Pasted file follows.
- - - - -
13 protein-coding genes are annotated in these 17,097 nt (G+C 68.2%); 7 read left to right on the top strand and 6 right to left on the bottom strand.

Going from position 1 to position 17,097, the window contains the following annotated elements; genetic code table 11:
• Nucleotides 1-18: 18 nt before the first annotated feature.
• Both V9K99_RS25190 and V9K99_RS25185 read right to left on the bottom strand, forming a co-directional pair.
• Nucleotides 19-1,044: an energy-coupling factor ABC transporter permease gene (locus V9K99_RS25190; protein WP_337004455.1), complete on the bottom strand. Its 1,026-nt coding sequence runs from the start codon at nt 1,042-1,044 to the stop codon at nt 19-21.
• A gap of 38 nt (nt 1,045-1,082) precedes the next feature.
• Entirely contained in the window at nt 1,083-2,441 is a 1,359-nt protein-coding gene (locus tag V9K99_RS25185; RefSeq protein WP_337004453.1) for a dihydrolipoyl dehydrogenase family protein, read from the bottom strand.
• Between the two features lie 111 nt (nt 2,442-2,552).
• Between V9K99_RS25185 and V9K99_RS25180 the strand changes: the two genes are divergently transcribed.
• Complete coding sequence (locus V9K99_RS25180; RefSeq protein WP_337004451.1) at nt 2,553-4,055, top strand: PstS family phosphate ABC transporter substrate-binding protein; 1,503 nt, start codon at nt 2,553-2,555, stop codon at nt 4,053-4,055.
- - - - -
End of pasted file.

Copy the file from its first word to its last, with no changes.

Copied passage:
13 protein-coding genes are annotated in these 17,097 nt (G+C 68.2%); 7 read left to right on the top strand and 6 right to left on the bottom strand.

Going from position 1 to position 17,097, the window contains the following annotated elements; genetic code table 11:
• Nucleotides 1-18: 18 nt before the first annotated feature.
• Both V9K99_RS25190 and V9K99_RS25185 read right to left on the bottom strand, forming a co-directional pair.
• Nucleotides 19-1,044: an energy-coupling factor ABC transporter permease gene (locus V9K99_RS25190; protein WP_337004455.1), complete on the bottom strand. Its 1,026-nt coding sequence runs from the start codon at nt 1,042-1,044 to the stop codon at nt 19-21.
• A gap of 38 nt (nt 1,045-1,082) precedes the next feature.
• Entirely contained in the window at nt 1,083-2,441 is a 1,359-nt protein-coding gene (locus tag V9K99_RS25185; RefSeq protein WP_337004453.1) for a dihydrolipoyl dehydrogenase family protein, read from the bottom strand.
• Between the two features lie 111 nt (nt 2,442-2,552).
• Between V9K99_RS25185 and V9K99_RS25180 the strand changes: the two genes are divergently transcribed.
• Complete coding sequence (locus V9K99_RS25180; RefSeq protein WP_337004451.1) at nt 2,553-4,055, top strand: PstS family phosphate ABC transporter substrate-binding protein; 1,503 nt, start codon at nt 2,553-2,555, stop codon at nt 4,053-4,055.